We’ve been helping J- with her culminating project in Grade 11 programming class, a text-based blackjack game. She was getting stuck because she wasn’t comfortable enough with Java or programming. She didn’t know where to start or what to do. I didn’t write the program for her (and that was never on the table, anyway), but I offered to guide her through the process. More experienced learners can do that kind of planning on their own, but when you’re new to a subject (and especially if you’re under time pressure), it helps to have that kind of scaffolding.
The first thing I did was to properly set up Eclipse on her computer. She had already tried setting it up, but it kept quitting with a cryptic error message. I realized that she didn’t have the Java software development kit installed. Once we added that, Eclipse started working.
Then I set up a sequence of tiny, tiny steps that she could implement with a little guidance. This was not the same sequence of events that would be in the final game: betting, shuffling, dealing, scoring, and so on. Instead, I focused on the steps she could build on bit by bit. It went something like this:
- Display a random number.
- Initialize the deck array based on the face array and suit array J- had already set up. This would contain strings like “ace of hearts”.
- Print the deck array.
- Set up a parallel array of card values, and print that as well. This would contain integers such as 1 for ace.
- Shuffle the deck by swapping each card with a random card, swapping the same card’s value as well.
- Write a function that takes an array of card values and returns the value of the hand.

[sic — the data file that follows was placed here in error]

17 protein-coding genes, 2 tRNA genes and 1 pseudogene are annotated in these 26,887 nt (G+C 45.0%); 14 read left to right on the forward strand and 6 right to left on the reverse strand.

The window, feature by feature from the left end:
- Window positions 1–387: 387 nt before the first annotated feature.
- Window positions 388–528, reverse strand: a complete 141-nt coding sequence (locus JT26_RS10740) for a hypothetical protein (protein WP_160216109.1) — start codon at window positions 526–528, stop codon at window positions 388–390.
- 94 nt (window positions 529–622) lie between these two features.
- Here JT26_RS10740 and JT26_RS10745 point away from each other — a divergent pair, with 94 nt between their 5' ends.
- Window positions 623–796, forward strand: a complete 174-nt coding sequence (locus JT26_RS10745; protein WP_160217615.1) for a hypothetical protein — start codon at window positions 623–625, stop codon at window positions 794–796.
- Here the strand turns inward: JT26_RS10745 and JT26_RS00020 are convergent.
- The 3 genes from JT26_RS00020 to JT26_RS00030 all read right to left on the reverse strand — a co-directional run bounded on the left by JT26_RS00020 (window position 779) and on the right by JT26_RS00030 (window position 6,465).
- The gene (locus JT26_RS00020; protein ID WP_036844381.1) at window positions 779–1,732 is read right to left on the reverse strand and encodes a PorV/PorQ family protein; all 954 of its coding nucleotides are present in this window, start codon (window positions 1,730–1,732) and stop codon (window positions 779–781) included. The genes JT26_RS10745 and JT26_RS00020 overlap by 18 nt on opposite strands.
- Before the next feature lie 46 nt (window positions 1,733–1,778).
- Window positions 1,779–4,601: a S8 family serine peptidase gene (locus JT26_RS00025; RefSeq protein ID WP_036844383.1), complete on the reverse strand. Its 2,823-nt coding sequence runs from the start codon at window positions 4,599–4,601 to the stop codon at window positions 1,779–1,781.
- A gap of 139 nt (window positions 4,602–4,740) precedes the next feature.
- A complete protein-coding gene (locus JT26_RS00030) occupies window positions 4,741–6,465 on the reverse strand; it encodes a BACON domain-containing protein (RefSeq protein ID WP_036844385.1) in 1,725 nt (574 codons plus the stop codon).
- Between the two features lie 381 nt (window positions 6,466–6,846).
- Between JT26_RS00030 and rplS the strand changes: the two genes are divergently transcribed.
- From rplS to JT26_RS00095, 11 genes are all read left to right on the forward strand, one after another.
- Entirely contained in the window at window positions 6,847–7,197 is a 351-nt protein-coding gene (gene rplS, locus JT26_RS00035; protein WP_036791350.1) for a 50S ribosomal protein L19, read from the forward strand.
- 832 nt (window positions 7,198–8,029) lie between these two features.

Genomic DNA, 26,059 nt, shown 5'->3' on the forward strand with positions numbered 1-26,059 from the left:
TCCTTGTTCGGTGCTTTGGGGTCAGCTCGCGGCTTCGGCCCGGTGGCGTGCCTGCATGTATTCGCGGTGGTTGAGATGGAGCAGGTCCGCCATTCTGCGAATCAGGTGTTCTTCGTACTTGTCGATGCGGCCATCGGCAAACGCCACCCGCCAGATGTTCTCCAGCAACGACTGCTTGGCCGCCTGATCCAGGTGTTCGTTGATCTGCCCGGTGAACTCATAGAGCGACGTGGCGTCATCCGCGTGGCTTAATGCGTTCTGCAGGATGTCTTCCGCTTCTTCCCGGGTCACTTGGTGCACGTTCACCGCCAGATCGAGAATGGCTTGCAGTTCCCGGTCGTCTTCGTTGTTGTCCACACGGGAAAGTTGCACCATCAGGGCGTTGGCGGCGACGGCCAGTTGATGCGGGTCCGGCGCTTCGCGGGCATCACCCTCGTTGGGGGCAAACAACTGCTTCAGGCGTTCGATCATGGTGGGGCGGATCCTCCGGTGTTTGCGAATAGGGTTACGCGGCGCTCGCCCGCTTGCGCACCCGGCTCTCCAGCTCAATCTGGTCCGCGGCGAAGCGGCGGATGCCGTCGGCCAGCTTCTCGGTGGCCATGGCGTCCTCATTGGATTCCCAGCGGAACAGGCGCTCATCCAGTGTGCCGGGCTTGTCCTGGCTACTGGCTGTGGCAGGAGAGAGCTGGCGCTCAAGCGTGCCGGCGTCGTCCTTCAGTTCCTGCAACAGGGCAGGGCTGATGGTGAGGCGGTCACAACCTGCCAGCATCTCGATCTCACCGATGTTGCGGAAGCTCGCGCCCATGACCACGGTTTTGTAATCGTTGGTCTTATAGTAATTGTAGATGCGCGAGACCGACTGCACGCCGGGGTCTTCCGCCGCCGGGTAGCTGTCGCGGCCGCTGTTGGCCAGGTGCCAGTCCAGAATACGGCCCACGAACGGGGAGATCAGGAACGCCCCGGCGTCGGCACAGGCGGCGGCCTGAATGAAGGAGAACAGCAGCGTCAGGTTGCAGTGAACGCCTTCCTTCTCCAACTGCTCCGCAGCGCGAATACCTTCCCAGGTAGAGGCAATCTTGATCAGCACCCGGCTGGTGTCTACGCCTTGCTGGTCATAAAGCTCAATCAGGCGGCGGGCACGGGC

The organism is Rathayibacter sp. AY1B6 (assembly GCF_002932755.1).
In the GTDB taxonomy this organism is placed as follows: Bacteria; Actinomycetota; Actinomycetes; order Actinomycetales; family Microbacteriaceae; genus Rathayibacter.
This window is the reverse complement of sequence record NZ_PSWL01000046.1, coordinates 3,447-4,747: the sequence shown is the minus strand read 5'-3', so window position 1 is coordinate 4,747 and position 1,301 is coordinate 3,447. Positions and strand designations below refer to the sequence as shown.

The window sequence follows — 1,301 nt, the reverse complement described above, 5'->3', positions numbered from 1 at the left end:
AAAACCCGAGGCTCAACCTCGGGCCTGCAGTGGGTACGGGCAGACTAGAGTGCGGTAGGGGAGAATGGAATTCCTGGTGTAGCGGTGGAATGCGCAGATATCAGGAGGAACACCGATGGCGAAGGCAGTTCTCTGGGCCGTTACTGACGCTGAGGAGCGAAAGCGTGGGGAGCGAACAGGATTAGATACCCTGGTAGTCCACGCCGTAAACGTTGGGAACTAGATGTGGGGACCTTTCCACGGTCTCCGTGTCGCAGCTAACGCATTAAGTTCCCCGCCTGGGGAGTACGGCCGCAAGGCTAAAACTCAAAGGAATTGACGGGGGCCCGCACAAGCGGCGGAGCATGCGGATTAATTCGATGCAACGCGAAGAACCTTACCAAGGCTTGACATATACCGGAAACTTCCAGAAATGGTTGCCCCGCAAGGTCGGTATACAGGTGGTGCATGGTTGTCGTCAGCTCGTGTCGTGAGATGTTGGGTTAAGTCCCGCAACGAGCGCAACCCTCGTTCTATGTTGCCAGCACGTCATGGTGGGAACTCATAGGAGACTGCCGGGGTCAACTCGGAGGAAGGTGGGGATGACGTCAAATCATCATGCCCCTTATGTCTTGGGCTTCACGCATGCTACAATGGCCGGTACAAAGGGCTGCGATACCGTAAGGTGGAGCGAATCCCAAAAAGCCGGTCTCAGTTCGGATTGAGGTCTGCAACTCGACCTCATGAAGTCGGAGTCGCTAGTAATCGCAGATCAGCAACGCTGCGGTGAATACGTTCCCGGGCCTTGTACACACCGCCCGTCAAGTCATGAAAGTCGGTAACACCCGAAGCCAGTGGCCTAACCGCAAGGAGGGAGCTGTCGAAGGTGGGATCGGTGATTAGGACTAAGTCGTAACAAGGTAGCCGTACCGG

- Modify the function to take aces into account, since aces could be either 1 or 11.
- Handle the initial dealing of two cards each by keeping track of the top card and updating a status array.
- Display the cards for a specified hand based on the status array.
- Update the hand value function to take the status array into account.
- Deal cards to the player as requested.
- Check if the player has lost.
- Follow the rules for dealing additional cards to the dealer.
- Check if the dealer has lost.
- Figure out who won that round.
- Read the bet.
- Update the bet after the player has won or lost the round.
- Check if the player has doubled their money or lost all their money.
- Add more error-checking.
- Add more flexibility.
This sequence meant that she could write and test the less-interactive parts first (preparing the deck, shuffling the cards, calculating the score) before slowing down her compile-run-test cycle with input. It also let her work on the simplest parts first without writing a lot of redundant code and with just a little prompting from me.
Instead of this zigzag path, we could have followed the chronological flow of the program, especially if I introduced her to the practice of stubbing functions until you’re ready to work on them. This shuffled order felt a bit better in terms of demonstrable progress, and she seems to have been able to follow along with the construction process. In retrospect, the chronological flow might have been easier for her to learn and apply to other projects, though, since breaking down and shuffling the order of tasks is a skill that programming newbies probably need a while to develop.
Anyway, helping J- with her project got me thinking about how I work my way through programming challenges on my personal projects and in my consulting. I tend to try to figure things out by myself instead of asking mentors or the Internet. I also tend to write things in a bottom-up instead of top-down order: starting with small things I can write and test quickly, and then gradually building more elaborate processes around them.
I think of the process of breaking down tasks and organizing them into a useful order as “sequencing”, which is part of the general domain of problem-solving. There’s probably an official term for it, but until I find it, that’s the term makes sense to me. When I was teaching undergraduate computer science, I noticed that students often struggled with the following aspects:
- Imagining a good goal, if they were doing a self-directed project (not too big, not too small, etc.)
- Fleshing out their goal into specifications
- Identifying possible chunks along the path